- Sea mist enveloping drivers in sixty minutes (4)
Answer: HAAR (i.e. “sea mist”). Solution is AA (i.e. “drivers”, specifically the Automobile Association) “enveloped…in” HR (i.e. “sixty minutes”, specifically a recognised abbreviation of “hour”), like so: H(AA)R.
- Parsimonious lady finally donating ring, surprisingly (9)
Answer: NIGGARDLY (i.e. “parsimonious”). Solution is an anagram (indicated by “surprisingly”) of LADY, G (i.e. “finally donating”, i.e. the last letter of “donating”) and RING.
- Old woman with arthritic dog? (7)
Answer: MASTIFF (i.e. “dog”). Solution is MA (i.e. “old woman”, both referencing one’s mother) followed by STIFF (i.e. “arthritic”).
- Female warrior’s supporter touring Italy with 8, briefly (9)
Answer: BRITANNIA (i.e. “female warrior”). Solution is BRA (i.e. “supporter”) wrapped around or “touring” IT (country abbreviation of “Italy”) and ANNIE (i.e. “8” down, its solution below) once its last letter has been removed (indicated by “briefly”), like so: BR(IT-ANNI)A.
- Musical girl’s note upholding article on Northern Ireland (5)
Answer: ANNIE (i.e. “musical girl”, central character of the hit Broadway production of the same name). Solution is E (a musical “note”) placed after or “upholding” – this being a down clue – AN (i.e. “article”, basically a word like a, an or the) and NI (abbreviation of “Northern Ireland”), like so: (AN-NI)-E.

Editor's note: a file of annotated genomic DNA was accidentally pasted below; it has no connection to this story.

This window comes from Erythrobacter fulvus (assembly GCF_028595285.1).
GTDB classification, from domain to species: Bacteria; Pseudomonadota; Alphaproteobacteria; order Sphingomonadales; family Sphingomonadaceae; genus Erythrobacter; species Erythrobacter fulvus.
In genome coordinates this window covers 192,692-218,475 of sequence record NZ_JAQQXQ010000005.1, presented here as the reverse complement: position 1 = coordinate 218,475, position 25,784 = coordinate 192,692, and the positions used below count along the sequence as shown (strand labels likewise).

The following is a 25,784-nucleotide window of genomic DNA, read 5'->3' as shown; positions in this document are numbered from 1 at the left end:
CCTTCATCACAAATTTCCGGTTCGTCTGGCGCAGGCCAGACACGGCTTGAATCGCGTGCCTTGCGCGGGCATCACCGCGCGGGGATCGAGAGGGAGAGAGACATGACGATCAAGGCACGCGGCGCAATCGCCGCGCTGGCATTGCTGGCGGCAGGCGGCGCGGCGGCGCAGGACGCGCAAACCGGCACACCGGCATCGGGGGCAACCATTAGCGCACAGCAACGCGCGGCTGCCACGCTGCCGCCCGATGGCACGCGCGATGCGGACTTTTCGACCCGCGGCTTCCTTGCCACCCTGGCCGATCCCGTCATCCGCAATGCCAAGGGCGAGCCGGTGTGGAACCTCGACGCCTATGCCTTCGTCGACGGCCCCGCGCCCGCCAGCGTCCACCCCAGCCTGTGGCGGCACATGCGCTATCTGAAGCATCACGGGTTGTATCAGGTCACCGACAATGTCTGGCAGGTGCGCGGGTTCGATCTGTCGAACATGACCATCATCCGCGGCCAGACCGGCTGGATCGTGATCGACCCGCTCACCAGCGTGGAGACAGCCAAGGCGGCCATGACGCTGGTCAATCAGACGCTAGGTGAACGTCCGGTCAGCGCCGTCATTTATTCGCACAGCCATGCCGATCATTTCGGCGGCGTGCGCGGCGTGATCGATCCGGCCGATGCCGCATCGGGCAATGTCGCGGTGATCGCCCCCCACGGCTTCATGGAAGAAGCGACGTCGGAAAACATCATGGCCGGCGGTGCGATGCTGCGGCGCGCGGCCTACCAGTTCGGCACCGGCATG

- Daunting clue he ran off (9)
Answer: HERCULEAN (i.e. “daunting”). “Off” indicates anagram. Solution is an anagram of CLUE HE RAN.
- Misguided fool initially using the tube, unexpectedly (3,2,3,4)
Answer: OUT OF THE BLUE (i.e. “unexpectedly”). Solution is an anagram (indicated by “misguided”) of FOOL, U (i.e. “initially using”, i.e. the first letter of “using”) and THE TUBE.
- Listening device primarily encountered in pub, a cause of horror (7)
Answer: BUGBEAR (i.e. “a cause of horror”, not just annoyance). Solution is BUG (i.e. “listening device”) followed by E (i.e. “primarily encountered”, i.e. the first letter of “encountered”) once placed “in” BAR (i.e. “pub”), like so: BUG-B(E)AR.
- Lie on left or right, perhaps (6)
Answer: RESIDE (i.e. “lie”). Solution is RE (i.e. “on” or regarding – think email replies) followed by SIDE (i.e. “left or right, perhaps”).
- Inclination to compose music for psalm (8)
Answer: PENCHANT (i.e. “inclination”). Solution is PEN (i.e. “to compose music”) followed by CHANT (i.e. “psalm”).
- Farm animal guarding new home, one way or another (7)